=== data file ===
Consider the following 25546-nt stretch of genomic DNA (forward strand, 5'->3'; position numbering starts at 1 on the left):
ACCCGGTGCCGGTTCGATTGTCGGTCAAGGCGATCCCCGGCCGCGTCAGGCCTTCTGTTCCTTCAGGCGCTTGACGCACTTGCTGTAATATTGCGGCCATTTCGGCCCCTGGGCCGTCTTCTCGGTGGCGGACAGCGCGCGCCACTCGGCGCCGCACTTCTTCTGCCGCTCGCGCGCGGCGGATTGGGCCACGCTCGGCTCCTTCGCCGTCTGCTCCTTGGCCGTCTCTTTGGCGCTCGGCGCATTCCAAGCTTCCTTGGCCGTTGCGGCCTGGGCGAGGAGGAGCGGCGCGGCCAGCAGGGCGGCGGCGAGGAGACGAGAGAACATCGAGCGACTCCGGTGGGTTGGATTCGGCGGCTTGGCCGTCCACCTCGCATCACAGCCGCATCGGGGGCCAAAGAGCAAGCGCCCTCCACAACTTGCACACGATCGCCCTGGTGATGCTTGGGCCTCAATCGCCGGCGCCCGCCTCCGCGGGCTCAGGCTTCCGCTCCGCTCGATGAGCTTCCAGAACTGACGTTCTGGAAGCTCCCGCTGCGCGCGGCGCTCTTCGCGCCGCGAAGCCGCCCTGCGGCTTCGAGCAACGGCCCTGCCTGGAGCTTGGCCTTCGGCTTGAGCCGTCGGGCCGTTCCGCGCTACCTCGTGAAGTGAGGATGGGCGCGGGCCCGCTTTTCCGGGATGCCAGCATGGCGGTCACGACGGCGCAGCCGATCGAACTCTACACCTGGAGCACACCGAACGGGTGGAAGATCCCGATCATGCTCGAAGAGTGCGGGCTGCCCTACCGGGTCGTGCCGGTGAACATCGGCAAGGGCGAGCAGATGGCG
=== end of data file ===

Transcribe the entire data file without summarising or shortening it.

Consider the following 25546-nt stretch of genomic DNA (forward strand, 5'->3'; position numbering starts at 1 on the left):
ACCCGGTGCCGGTTCGATTGTCGGTCAAGGCGATCCCCGGCCGCGTCAGGCCTTCTGTTCCTTCAGGCGCTTGACGCACTTGCTGTAATATTGCGGCCATTTCGGCCCCTGGGCCGTCTTCTCGGTGGCGGACAGCGCGCGCCACTCGGCGCCGCACTTCTTCTGCCGCTCGCGCGCGGCGGATTGGGCCACGCTCGGCTCCTTCGCCGTCTGCTCCTTGGCCGTCTCTTTGGCGCTCGGCGCATTCCAAGCTTCCTTGGCCGTTGCGGCCTGGGCGAGGAGGAGCGGCGCGGCCAGCAGGGCGGCGGCGAGGAGACGAGAGAACATCGAGCGACTCCGGTGGGTTGGATTCGGCGGCTTGGCCGTCCACCTCGCATCACAGCCGCATCGGGGGCCAAAGAGCAAGCGCCCTCCACAACTTGCACACGATCGCCCTGGTGATGCTTGGGCCTCAATCGCCGGCGCCCGCCTCCGCGGGCTCAGGCTTCCGCTCCGCTCGATGAGCTTCCAGAACTGACGTTCTGGAAGCTCCCGCTGCGCGCGGCGCTCTTCGCGCCGCGAAGCCGCCCTGCGGCTTCGAGCAACGGCCCTGCCTGGAGCTTGGCCTTCGGCTTGAGCCGTCGGGCCGTTCCGCGCTACCTCGTGAAGTGAGGATGGGCGCGGGCCCGCTTTTCCGGGATGCCAGCATGGCGGTCACGACGGCGCAGCCGATCGAACTCTACACCTGGAGCACACCGAACGGGTGGAAGATCCCGATCATGCTCGAAGAGTGCGGGCTGCCCTACCGGGTCGTGCCGGTGAACATCGGCAAGGGCGAGCAGATGGCG